Mediterranean Landscape Dynamics Project (Proposal title: Land-Use and Landscape Socioecology in the Mediterranean Basin: A Natural Laboratory for the Study of the Long-Term Interaction of Human and Natural Systems)

All of modern society depends ultimately on the products of agriculture and animal herding. When this agropastoral economy first appeared in the Mediterranean basin in the early Holocene, nearly 10,000 years ago, it represented a dramatic reorganization of human ecology. It involved increasingly intensive efforts by farming peoples to control environmental factors favorable to the life cycle of domestic plants and animals, with a consequent cascade of complexly interlinked effects on regional landscapes and human society. Agropastoral land use remains the most significant way in which humans impact natural landscapes, and the recursive social effects of these impacts are important global issues. However, landscape evolution takes place over the course of decades, centuries, and even millennia. Even the loss of a landscapes ability to support a people and their subsistence economy is often the result of longer-term changes that are most apparent at the resolution of the prehistoric record. Only by studying this long-term record can people truly begin to appreciate the real consequences of past and present land-use decisions on earths landscapes and society and use this understanding to make more informed decisions today. The longest and best-studied record of the ways in which human activities have transformed the world is found in the Mediterranean Basin, encompassing both the earliest known agricultural land use and the earliest civilizations to become dependent on these human-managed socioecosystems. Decades of intensive study by archaeologists, geoscientists, and ecologists have amassed rich and diverse data about human-environmental interaction in this region. This interdisciplinary research project will integrate this information with recent advances in geospatial modeling and agent simulation to create a natural laboratory for investigating the long-term social and ecological consequences of alternate land-use practices. In this project, the modeling laboratory will be used to study (1) the effects the of growth in agropastoral systems on biodiversity; (2) the changing impacts of land-use intensification and diversification on landscapes, their resilience, and vulnerability to degradation; and (3) the long-term sustainability of human maintained socioecosystems in varying environmental and social contexts. The study will focus on two ecologically diverse regions at opposite ends of the Mediterranean Basin, eastern Spain and the southern Levant in Jordan. These two regions encompass much of the social and natural variability of the entire Mediterranean Basin. This project will generate significant new knowledge about long-term consequences of alternative land-use practices that can help communities make more responsible and effective decisions about land use today. It will also generate integrated archaeological and paleoenvironmental datasets, and dynamic land use-landscape modeling algorithms that will be disseminated via the internet, conferences, and publications for use by researchers addressing other socioecological questions. The research is tightly integrated with an active educational program for undergraduate and graduate students especially geared towards hands on training in the research process, and collaborative transdisciplinary work. This includes a K-12 outreach partnership with the Arizona Geographic Alliance and collaboration with educators to co-develop and disseminate curricula that enables science learning within the context of core requirements of the No Child Left Behind legislation. This project is supported by an award resulting from the FY 2004 special competition in Biocomplexity in the Environment focusing on the Dynamics of Coupled Natural and Human Systems.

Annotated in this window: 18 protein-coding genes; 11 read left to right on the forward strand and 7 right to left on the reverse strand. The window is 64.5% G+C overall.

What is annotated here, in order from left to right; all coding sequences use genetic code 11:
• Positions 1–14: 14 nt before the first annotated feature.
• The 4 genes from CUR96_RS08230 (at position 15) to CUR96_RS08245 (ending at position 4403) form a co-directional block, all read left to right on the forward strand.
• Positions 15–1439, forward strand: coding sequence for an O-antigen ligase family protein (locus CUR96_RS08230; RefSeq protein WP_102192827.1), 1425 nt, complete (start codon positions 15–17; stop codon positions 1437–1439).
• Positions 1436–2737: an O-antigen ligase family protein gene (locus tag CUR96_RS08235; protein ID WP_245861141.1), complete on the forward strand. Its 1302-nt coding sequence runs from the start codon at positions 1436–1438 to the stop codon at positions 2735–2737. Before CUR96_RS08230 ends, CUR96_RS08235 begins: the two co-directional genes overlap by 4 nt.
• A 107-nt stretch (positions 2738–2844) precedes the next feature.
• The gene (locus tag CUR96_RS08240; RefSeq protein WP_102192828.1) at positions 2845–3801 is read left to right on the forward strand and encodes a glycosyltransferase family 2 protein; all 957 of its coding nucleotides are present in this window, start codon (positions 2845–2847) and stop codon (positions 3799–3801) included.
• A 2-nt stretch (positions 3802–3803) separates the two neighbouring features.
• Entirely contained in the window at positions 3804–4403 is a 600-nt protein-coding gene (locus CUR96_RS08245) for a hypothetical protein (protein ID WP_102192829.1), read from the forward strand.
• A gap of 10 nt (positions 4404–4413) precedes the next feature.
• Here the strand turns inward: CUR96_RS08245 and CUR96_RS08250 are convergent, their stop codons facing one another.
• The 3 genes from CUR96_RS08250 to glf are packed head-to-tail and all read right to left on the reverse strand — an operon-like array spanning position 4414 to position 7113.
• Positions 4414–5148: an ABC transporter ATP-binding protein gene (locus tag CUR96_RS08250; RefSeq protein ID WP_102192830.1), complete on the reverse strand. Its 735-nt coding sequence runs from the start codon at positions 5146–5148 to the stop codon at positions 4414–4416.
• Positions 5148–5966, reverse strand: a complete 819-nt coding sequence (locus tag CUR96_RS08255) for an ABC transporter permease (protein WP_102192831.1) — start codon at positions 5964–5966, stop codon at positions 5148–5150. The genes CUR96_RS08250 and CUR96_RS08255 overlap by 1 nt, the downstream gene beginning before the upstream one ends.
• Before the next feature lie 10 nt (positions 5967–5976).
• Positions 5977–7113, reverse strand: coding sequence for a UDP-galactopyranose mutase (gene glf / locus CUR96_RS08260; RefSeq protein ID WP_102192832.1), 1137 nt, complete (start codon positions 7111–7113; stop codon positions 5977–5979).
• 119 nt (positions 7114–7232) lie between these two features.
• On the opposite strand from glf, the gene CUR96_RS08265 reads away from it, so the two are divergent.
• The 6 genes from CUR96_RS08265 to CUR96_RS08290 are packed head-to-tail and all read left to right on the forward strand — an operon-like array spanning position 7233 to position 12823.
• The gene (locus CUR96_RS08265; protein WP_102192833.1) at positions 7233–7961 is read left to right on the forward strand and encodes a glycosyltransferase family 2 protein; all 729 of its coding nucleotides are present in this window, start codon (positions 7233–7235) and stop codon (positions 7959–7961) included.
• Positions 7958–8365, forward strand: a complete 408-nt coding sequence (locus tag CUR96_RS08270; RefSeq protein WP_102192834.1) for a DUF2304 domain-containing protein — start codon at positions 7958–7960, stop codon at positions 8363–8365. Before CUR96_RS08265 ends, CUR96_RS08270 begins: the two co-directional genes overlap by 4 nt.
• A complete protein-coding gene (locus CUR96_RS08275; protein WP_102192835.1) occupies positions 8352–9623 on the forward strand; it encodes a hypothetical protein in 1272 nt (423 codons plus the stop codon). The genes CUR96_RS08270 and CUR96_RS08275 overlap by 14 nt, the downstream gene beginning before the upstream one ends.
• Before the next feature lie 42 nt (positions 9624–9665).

Lead Investigator: 
Emergent Properties
Time Lags
Reciprocal Interactions
geospatial modeling, agent simulation
Mediterranean Basin
Temporal Scope: 
10,000 - 3,000 BP
Spatial Scope: 
Mediterranean Basin; focus areas in E. Spain and W. Jordan
Natural System: 
Mediterranean landscapes
Human System: 
agropastoral, human ecology